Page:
Shutting down university parties is something that police officers are well accustomed to, but the 6Party occupation brought them face-to-face with an unorthodox gathering that only some could describe as festive. In 6Party and The After Party, an hour-long radio documentary written, produced, and co-narrated by fourth-year arts student Davide Mastracci, that exact group takes the spotlight in this revisiting of the event.
‘6Party’ refers to the six-day occupation of the James Administration Building that occurred in February 2012. It was a political event that directly involved a small group of occupiers and administrators, but had a polarizing effect on McGill’s entire campus as many students found themselves either sympathizing with the occupiers, or condemning their tactics.
The documentary retells the story of the 6Party occupation, with commentary and reflections in hindsight of the event from administrator Doug Sweet, McGill’s director of media relations; Louise Burns, a representative from campus radio station CKUT; and a slew of current and former students that participated in the occupation.
Absent from the program are students who did not support the occupation when it occurred. In a written statement about the documentary, Mastracci explains that the piece “focuses on the story of the party from the angle of the party guests themselves.” Although the documentary’s ambition is no secret, it is disappointing to hear zero commentary from a student with a stake on the other side of the fence regarding such a sensitive issue in McGill’s recent history.
This is not to imply that the opposing viewpoint is ignored entirely—perspectives of students who did not support 6Party, such as those who joined the Facebook event “The James Sixth Floor Occupiers Do Not Represent Me,” are briefly discussed, and Mastracci reads a letter from one of the organizers of an anti-6Party event that outlines their views. Co-narrator and arts student Hannah Besseau laments that no leaders of ModPAC, a political campus group that formed to promote a more moderate discourse between students and faculty, agreed to be interviewed for the documentary. Still, even the voice of an average opinionated student would have been a welcome addition to a slate of student interviewees that is oversaturated by occupiers.
The documentary succeeds in accomplishing its main objectives: giving the listener a thorough explanation for why 6Party occurred, discussing how it was organized and executed, and giving the occupiers a chance to reflect on the experience. Mastracci transports listeners back to 2007, where changes to the opt-out system regarding student fees for student-sponsored organizations CKUT and the Quebec Public Interest Research Group (QPIRG) laid the groundwork for the issues that would characterize 6Party. Later, the occupiers discuss the entire process of the occupation and share anecdotes such as planning it in Gerts using code words, and delivering food to the occupants on the 6th floor of the James Building using a pulley system.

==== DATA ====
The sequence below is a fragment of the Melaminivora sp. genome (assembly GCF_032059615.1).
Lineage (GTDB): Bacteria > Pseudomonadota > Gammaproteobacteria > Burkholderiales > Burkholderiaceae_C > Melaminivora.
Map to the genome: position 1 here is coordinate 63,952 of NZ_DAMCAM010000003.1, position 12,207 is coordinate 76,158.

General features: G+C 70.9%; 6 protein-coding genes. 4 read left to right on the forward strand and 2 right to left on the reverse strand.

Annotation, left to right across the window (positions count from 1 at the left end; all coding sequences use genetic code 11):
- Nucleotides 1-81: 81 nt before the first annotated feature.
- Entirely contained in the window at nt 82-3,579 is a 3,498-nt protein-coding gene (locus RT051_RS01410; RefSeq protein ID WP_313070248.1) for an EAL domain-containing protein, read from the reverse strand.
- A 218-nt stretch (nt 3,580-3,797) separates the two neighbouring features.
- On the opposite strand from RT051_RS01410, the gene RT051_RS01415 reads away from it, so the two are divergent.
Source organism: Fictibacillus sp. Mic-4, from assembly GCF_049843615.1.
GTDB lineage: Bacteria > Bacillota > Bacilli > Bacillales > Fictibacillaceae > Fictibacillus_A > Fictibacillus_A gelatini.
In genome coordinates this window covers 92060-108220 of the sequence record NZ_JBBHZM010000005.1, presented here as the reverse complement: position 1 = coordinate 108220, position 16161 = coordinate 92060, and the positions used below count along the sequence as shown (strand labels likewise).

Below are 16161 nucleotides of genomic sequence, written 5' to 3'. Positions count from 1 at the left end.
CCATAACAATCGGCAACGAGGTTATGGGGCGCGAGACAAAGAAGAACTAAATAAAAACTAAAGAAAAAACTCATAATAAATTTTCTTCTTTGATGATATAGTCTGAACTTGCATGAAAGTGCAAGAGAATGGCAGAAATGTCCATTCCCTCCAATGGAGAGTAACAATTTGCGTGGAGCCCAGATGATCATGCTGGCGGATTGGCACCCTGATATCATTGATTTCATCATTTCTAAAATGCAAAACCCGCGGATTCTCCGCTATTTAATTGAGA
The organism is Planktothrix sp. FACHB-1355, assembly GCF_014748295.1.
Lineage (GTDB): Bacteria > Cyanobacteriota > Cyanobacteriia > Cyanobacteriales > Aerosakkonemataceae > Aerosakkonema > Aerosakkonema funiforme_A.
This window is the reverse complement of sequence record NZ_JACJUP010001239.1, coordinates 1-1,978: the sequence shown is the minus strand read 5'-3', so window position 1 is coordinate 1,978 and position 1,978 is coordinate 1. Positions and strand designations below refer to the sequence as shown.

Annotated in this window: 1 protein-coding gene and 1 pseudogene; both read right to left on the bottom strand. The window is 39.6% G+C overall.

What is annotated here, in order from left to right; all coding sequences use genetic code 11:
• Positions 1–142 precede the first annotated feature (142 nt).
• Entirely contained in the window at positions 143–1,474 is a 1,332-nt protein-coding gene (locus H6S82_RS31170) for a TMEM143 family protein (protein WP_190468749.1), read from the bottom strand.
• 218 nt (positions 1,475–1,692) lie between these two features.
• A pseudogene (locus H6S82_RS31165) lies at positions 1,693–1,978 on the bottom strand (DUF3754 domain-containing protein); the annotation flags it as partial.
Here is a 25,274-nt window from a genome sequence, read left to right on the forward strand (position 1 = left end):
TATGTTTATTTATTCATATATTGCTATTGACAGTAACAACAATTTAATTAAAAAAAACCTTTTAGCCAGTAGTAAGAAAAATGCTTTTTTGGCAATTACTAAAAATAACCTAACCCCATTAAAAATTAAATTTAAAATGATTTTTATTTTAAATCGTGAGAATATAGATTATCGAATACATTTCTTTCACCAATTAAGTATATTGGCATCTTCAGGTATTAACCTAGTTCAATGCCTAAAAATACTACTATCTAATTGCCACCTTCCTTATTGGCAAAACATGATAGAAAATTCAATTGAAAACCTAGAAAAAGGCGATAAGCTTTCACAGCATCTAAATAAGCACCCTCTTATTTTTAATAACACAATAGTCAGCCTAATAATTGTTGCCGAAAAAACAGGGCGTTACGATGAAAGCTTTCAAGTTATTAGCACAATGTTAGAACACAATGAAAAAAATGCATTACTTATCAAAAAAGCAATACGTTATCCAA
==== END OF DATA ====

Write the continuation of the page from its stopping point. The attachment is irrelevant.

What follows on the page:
Some may be surprised to hear the variance in opinion that is offered about the impact of 6Party, both in how it was able to assist CKUT and QPIRG, and its more general consequences. “I think the occupation probably had a negative effect on the [winter CKUT] referendum,” reflects one occupier in the documentary. He continues to add that “a large group of students who wouldn’t normally be particularly political were politicized in a reactionary way.” In contrast, another occupier felt that “at least it shook up the McGill status quo enough that the people who embodied that status quo wanted to take action. If only because of that, it was worthwhile.”
A promising aspect of the documentary that goes unfulfilled is its integration of non-vocal audio, which is greatly underutilized throughout. Initially, Mastracci draws the listener in with a pulsing background noise that creates an unsettling ambiance as he revisits the Quebec student protest movement during the tumultuous 2011-2012 academic year. After the introduction, however, that auditory element disappears until the conclusion, save for the repetitive five-second sound clip that separates the various sections of the documentary, and a short audio clip that records the initial moments of the occupation. Such little variance from the regular speaking that comprises the bulk of the program often comes across as monotonous.
Both literally and figuratively, 6Party and The After Party aims to empower the student voice at McGill; it unravels the threads of a long standing point of contention, provides a forum for the occupiers to express their thoughts on what they did, and also allows them to connect with a new wave of students who didn’t witness the occupation or its immediate effects firsthand. However, its preoccupation with the occupiers’ perspective leaves a vacant space at this after party for the missing, perhaps more moderate student voice that 6Party helped to awaken.
6Party and The After Party will be aired Sept. 13 at 5pm on CKUT (90.3 FM).
Hear the documentary: https://soundcloud.